TORONTO - Ontario's outgoing lieutenant-governor says he was relieved — "in a completely apolitical way" — when voters elected a majority government in June.
On his last full day on the job, David Onley, said he was having constitutional discussions for weeks prior to the provincial election, which was expected to be very close.
The election had been triggered over the Liberal government's budget, and if the Liberals then won a minority at the polls they would then have to bring back that budget, which could in all likelihood have been defeated, Onley said at a news conference Monday.
"Then we'd be right back at square root one," he said. "It would have been a very unprecedented situation and even as I met with the constitutional advisers in the days and weeks prior to that we were very, very aware that we were potentially going into very unusual territory."
Onley joked that he had a secret plan in the event of a tight election to leave all the lights on in his suite then sneak out of the legislature through the tunnels so people would think he was working away all night.
"Of course this one was forecast to be a very, very close election," he said. "But as it turned very quickly to a majority government I would say in a completely apolitical way we were very relieved."
Onley, who uses a motorized scooter after having polio as a child, used his time as lieutenant-governor to champion accessibility issues.
When he was installed as lieutenant-governor seven years ago Onley said accessibility was a yes-no proposition, but now he has brought the issue of hiring people with disabilities to the forefront.
"I firmly believe that the resolution of the unemployment crisis for people with disabilities is fundamentally necessary if the economy is ever to achieve its full potential," he said.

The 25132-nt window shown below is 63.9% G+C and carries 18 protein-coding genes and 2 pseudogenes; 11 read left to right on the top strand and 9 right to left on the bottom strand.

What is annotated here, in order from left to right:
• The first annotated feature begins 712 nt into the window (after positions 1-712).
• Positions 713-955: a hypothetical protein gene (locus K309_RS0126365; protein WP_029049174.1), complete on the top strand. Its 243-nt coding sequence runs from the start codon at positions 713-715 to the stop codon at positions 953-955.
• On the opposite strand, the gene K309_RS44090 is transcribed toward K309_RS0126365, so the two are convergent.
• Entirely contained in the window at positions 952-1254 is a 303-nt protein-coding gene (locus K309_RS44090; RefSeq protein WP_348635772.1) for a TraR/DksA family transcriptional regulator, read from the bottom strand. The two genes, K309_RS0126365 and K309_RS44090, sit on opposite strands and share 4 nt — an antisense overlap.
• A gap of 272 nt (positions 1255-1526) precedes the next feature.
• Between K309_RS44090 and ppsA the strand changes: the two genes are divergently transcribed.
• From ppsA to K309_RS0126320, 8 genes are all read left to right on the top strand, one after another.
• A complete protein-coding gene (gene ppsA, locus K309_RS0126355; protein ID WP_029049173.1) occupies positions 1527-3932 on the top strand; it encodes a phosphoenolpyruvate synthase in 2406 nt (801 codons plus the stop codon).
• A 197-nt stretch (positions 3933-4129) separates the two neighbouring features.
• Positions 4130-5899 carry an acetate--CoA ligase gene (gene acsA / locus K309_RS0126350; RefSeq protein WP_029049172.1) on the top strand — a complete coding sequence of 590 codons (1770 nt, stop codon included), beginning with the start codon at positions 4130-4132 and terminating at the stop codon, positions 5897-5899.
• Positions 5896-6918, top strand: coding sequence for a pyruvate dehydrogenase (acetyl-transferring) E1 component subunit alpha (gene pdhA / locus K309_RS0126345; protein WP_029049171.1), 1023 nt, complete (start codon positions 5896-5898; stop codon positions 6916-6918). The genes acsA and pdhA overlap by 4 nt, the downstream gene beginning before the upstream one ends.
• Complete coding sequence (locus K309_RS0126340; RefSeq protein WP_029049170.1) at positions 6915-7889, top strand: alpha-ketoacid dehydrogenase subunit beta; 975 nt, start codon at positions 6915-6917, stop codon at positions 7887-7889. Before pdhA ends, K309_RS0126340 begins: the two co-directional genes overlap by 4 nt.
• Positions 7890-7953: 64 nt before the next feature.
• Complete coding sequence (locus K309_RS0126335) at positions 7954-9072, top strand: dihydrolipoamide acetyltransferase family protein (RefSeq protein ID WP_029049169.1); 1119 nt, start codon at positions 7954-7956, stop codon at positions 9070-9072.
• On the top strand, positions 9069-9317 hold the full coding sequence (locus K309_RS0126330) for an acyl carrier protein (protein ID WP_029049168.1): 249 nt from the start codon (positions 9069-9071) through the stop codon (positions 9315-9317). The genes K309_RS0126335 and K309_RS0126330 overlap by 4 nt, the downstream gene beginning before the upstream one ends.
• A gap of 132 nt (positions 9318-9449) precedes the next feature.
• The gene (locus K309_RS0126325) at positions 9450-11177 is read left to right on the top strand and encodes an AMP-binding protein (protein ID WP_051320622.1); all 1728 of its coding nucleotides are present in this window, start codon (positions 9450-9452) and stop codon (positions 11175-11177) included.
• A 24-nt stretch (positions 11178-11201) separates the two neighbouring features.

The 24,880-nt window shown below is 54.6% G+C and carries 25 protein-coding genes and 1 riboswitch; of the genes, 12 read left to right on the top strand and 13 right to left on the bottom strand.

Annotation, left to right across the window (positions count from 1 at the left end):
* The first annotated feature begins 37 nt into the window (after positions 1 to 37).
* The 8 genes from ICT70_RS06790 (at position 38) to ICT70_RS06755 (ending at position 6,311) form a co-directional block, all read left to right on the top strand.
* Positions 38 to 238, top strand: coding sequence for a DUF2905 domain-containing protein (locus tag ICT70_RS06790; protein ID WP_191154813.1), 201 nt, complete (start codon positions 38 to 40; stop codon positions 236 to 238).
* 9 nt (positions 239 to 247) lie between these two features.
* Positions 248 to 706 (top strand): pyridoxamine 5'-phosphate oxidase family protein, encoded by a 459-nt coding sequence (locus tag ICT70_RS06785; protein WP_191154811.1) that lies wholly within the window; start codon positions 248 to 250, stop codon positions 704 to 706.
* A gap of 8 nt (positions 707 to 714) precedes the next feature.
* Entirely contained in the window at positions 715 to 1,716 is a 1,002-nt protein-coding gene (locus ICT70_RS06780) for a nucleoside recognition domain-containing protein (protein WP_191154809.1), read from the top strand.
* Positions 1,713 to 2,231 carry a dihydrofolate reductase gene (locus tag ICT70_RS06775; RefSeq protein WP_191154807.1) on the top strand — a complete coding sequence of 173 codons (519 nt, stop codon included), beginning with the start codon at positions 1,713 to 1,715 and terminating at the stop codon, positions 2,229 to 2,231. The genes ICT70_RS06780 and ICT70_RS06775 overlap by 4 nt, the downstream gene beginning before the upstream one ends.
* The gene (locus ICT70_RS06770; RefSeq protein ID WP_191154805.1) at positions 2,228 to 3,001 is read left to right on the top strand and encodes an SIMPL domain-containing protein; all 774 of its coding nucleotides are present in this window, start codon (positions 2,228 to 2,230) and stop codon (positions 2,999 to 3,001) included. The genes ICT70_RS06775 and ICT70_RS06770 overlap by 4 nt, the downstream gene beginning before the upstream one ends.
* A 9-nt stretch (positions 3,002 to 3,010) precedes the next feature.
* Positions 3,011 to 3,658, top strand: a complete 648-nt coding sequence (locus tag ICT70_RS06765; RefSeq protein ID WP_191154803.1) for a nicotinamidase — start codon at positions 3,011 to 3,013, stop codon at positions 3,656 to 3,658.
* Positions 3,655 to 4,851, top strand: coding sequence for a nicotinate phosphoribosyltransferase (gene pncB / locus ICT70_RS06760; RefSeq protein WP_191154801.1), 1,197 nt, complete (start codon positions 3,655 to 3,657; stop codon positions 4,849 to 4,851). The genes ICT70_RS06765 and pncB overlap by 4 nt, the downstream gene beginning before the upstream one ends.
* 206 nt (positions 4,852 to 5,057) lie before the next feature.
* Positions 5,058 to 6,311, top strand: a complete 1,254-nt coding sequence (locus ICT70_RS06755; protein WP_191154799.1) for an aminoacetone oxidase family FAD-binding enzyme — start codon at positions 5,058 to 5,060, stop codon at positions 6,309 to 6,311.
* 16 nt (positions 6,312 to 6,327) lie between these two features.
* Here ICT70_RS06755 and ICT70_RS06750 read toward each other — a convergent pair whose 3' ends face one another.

"I don't think full economic recovery can actually occur until the hundreds of thousands of Ontarians who are currently on government assistance who are trained to work, who want to work, are able to work but can't get past that hiring process, until they are actually employed and become, quite frankly, taxpayers."
It's "counterintuitive," Onley said, but businesses that hire people with disabilities see their profits and productivity increase.
"I feel like we're on the deck of an aircraft carrier and we've been loading the plane up for about seven years and we just pushed the catapult button and it's just launching itself down the runway of the flight deck," he said. "It's only going to take a short time to really accelerate."
Before becoming lieutenant-governor, Onley was one of Canada's first visibly disabled newscasters and was a prominent face on television as a science and technology specialist and weatherman.
After leaving the job he will teach politics and the office of the lieutenant-governor part-time at the University of Toronto and still be "very much involved" in accessibility issues, he said.
The incoming lieutenant-governor, Elizabeth Dowdeswell, a former UN undersecretary general with a long public service record, will be sworn in Tuesday.